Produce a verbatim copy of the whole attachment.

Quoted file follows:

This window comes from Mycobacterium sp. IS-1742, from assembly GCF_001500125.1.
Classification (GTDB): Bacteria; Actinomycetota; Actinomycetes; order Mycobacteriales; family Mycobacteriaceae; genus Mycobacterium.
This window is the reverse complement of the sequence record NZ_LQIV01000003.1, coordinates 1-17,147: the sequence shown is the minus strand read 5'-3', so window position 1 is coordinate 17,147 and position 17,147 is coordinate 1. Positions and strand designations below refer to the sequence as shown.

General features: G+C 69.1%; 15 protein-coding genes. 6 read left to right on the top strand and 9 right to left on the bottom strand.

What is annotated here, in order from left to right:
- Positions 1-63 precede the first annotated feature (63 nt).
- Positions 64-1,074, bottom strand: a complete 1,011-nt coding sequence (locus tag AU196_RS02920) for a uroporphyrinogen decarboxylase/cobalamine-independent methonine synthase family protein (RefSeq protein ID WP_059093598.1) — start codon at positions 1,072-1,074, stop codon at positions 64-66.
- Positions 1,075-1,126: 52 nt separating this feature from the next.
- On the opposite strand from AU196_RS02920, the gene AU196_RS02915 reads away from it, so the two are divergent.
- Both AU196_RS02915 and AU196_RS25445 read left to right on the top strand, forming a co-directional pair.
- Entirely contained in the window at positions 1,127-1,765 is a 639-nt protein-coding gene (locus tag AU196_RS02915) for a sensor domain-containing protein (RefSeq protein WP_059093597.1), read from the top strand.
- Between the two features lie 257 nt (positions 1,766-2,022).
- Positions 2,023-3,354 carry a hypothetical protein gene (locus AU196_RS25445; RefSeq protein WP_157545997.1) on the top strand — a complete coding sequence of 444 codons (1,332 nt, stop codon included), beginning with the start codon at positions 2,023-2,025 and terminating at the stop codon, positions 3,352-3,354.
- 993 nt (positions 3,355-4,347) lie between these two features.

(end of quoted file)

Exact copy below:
This window comes from Mycobacterium sp. IS-1742, from assembly GCF_001500125.1.
Classification (GTDB): Bacteria; Actinomycetota; Actinomycetes; order Mycobacteriales; family Mycobacteriaceae; genus Mycobacterium.
This window is the reverse complement of the sequence record NZ_LQIV01000003.1, coordinates 1-17,147: the sequence shown is the minus strand read 5'-3', so window position 1 is coordinate 17,147 and position 17,147 is coordinate 1. Positions and strand designations below refer to the sequence as shown.

General features: G+C 69.1%; 15 protein-coding genes. 6 read left to right on the top strand and 9 right to left on the bottom strand.

What is annotated here, in order from left to right:
- Positions 1-63 precede the first annotated feature (63 nt).
- Positions 64-1,074, bottom strand: a complete 1,011-nt coding sequence (locus tag AU196_RS02920) for a uroporphyrinogen decarboxylase/cobalamine-independent methonine synthase family protein (RefSeq protein ID WP_059093598.1) — start codon at positions 1,072-1,074, stop codon at positions 64-66.
- Positions 1,075-1,126: 52 nt separating this feature from the next.
- On the opposite strand from AU196_RS02920, the gene AU196_RS02915 reads away from it, so the two are divergent.
- Both AU196_RS02915 and AU196_RS25445 read left to right on the top strand, forming a co-directional pair.
- Entirely contained in the window at positions 1,127-1,765 is a 639-nt protein-coding gene (locus tag AU196_RS02915) for a sensor domain-containing protein (RefSeq protein WP_059093597.1), read from the top strand.
- Between the two features lie 257 nt (positions 1,766-2,022).
- Positions 2,023-3,354 carry a hypothetical protein gene (locus AU196_RS25445; RefSeq protein WP_157545997.1) on the top strand — a complete coding sequence of 444 codons (1,332 nt, stop codon included), beginning with the start codon at positions 2,023-2,025 and terminating at the stop codon, positions 3,352-3,354.
- 993 nt (positions 3,355-4,347) lie between these two features.